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Supermoon lunar eclipse will have stargazers seeing red

For the first time in more than 30 years, people across the Americas will get the chance this month to see a supermoon lunar eclipse.

The event starts with a supermoon, which is when a full moon coincides with the moon's perigree - the point in the lunar orbit when it's closest to Earth - making the moon appear larger and brighter than usual. Then the supermoon coincides with a lunar eclipse, when the moon passes directly into Earth's shadow.

It is a rare celestial sight for those of us on Earth. And to give us an even rarer view, this NASA animation shows what the event would look like from the moon:

In this perspective, a red ring of sunrises and sunsets lines the Earth, casting a rosy glow on the lunar landscape. And with the sun hidden and the sky completely dark, bright stars fill the sky.

Back down on Earth, stargazers can look forward to seeing moon bathed in tints of red. During a total lunar eclipse, the moon often turns a reddish color when it's hit by sunlight bent by the Earth's atmosphere, resulting in a phenomenon called a "blood moon."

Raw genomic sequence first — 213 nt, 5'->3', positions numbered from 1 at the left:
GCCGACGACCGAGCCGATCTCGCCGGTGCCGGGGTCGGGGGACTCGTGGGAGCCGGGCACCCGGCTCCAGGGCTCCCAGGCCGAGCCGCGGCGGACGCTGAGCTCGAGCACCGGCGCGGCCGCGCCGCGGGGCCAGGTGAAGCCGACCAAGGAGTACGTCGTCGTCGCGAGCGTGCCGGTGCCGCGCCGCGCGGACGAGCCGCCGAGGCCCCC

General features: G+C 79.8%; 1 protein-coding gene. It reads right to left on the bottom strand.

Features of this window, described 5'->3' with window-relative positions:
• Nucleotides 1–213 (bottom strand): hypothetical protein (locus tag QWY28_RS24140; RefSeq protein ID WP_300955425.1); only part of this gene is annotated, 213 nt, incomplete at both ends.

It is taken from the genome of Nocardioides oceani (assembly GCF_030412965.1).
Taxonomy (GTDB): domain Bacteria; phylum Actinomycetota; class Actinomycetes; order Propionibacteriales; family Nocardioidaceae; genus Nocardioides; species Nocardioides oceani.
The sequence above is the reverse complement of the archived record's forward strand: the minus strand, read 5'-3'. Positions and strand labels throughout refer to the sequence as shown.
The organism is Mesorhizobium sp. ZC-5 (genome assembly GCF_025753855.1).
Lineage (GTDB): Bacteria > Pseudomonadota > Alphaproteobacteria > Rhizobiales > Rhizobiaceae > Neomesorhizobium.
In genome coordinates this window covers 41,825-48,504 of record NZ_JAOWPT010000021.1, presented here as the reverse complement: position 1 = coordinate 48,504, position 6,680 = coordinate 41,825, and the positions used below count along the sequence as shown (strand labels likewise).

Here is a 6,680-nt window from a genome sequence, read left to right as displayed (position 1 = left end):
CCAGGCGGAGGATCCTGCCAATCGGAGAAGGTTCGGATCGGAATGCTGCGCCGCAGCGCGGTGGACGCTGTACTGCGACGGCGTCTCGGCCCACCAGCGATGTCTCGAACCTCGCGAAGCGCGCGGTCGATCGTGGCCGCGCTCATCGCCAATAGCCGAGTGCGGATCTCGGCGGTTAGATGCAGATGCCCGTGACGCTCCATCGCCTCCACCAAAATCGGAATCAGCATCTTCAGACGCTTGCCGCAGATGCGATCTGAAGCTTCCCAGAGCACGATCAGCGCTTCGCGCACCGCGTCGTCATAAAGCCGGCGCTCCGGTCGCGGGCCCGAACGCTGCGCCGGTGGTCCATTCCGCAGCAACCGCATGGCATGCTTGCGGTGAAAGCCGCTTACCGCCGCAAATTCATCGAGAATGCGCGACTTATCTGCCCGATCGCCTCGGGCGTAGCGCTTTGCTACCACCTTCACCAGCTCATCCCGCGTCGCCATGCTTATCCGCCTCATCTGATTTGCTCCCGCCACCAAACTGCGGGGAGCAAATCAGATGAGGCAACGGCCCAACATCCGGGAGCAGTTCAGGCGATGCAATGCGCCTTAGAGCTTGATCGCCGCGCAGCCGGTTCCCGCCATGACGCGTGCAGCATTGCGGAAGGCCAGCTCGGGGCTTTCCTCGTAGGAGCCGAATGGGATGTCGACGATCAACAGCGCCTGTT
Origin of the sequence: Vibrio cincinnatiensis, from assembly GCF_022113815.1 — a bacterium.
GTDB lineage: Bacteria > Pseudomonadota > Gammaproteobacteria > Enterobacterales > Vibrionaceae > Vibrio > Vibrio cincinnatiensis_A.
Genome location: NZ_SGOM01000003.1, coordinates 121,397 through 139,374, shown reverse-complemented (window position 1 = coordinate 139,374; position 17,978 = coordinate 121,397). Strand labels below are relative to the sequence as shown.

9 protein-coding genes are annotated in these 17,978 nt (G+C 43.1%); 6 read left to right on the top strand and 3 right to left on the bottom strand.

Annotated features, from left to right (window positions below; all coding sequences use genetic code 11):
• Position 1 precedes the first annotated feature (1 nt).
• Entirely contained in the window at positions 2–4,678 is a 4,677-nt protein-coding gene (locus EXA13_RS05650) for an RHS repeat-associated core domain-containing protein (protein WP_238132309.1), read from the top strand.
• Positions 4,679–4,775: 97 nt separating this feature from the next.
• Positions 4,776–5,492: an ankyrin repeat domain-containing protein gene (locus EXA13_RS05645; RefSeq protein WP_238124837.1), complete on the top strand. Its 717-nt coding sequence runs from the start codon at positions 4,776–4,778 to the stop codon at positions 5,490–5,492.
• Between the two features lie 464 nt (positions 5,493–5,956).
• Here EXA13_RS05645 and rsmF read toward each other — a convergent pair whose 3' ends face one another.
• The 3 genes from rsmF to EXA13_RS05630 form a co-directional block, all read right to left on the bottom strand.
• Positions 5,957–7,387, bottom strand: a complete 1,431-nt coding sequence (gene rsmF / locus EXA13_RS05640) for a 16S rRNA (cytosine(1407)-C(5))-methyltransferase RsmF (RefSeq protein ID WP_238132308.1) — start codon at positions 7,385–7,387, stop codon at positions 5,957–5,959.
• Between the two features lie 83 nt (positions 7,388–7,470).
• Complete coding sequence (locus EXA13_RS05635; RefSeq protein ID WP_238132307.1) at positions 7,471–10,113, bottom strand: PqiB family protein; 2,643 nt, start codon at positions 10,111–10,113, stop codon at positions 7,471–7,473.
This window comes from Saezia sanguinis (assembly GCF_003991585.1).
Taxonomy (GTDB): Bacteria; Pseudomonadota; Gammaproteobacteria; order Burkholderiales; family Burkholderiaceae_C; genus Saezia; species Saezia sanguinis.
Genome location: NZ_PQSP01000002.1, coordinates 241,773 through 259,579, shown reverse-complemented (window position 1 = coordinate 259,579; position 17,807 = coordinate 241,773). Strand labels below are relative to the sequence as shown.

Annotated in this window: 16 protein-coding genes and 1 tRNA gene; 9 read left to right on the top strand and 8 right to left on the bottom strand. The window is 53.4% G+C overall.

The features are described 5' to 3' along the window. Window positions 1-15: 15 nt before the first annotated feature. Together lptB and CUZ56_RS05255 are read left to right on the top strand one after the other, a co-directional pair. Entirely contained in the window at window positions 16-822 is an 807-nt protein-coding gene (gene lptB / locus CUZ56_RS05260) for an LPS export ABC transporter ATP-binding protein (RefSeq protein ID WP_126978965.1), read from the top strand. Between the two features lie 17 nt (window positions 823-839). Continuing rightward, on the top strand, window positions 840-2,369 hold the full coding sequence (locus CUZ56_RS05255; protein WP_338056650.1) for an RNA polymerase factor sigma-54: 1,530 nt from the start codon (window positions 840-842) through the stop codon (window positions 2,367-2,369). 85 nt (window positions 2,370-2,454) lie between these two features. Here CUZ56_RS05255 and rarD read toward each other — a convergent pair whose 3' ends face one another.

A supermoon lunar eclipse is a rare event that has only happened five times since 1900, most recently in 1982. After this month, it won't happen again until 2033.

The supermoon lunar eclipse will be visible throughout North and South America the night of September 27, NASA said, while those in Europe and Africa can see it in the early morning hours of September 28. Unlike a solar eclipse, which is dangerous to look at with the naked eye, experts say it's perfectly safe to watch a lunar eclipse.

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